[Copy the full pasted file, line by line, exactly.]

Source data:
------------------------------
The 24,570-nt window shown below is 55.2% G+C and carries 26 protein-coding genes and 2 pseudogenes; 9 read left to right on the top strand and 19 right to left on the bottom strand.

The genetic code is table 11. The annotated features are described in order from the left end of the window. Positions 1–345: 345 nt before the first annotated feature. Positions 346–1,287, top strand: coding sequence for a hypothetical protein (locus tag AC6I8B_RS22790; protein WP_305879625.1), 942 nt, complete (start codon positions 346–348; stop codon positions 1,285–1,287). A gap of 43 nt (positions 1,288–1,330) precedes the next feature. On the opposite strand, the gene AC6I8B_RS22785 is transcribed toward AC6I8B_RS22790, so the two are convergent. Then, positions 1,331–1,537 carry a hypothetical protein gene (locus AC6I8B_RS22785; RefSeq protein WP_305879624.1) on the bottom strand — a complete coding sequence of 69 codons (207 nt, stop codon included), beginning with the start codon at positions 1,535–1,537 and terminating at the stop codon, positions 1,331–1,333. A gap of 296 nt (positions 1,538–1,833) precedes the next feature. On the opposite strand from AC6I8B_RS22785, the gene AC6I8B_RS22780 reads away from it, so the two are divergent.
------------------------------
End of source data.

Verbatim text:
The 24,570-nt window shown below is 55.2% G+C and carries 26 protein-coding genes and 2 pseudogenes; 9 read left to right on the top strand and 19 right to left on the bottom strand.

The genetic code is table 11. The annotated features are described in order from the left end of the window. Positions 1–345: 345 nt before the first annotated feature. Positions 346–1,287, top strand: coding sequence for a hypothetical protein (locus tag AC6I8B_RS22790; protein WP_305879625.1), 942 nt, complete (start codon positions 346–348; stop codon positions 1,285–1,287). A gap of 43 nt (positions 1,288–1,330) precedes the next feature. On the opposite strand, the gene AC6I8B_RS22785 is transcribed toward AC6I8B_RS22790, so the two are convergent. Then, positions 1,331–1,537 carry a hypothetical protein gene (locus AC6I8B_RS22785; RefSeq protein WP_305879624.1) on the bottom strand — a complete coding sequence of 69 codons (207 nt, stop codon included), beginning with the start codon at positions 1,535–1,537 and terminating at the stop codon, positions 1,331–1,333. A gap of 296 nt (positions 1,538–1,833) precedes the next feature. On the opposite strand from AC6I8B_RS22785, the gene AC6I8B_RS22780 reads away from it, so the two are divergent.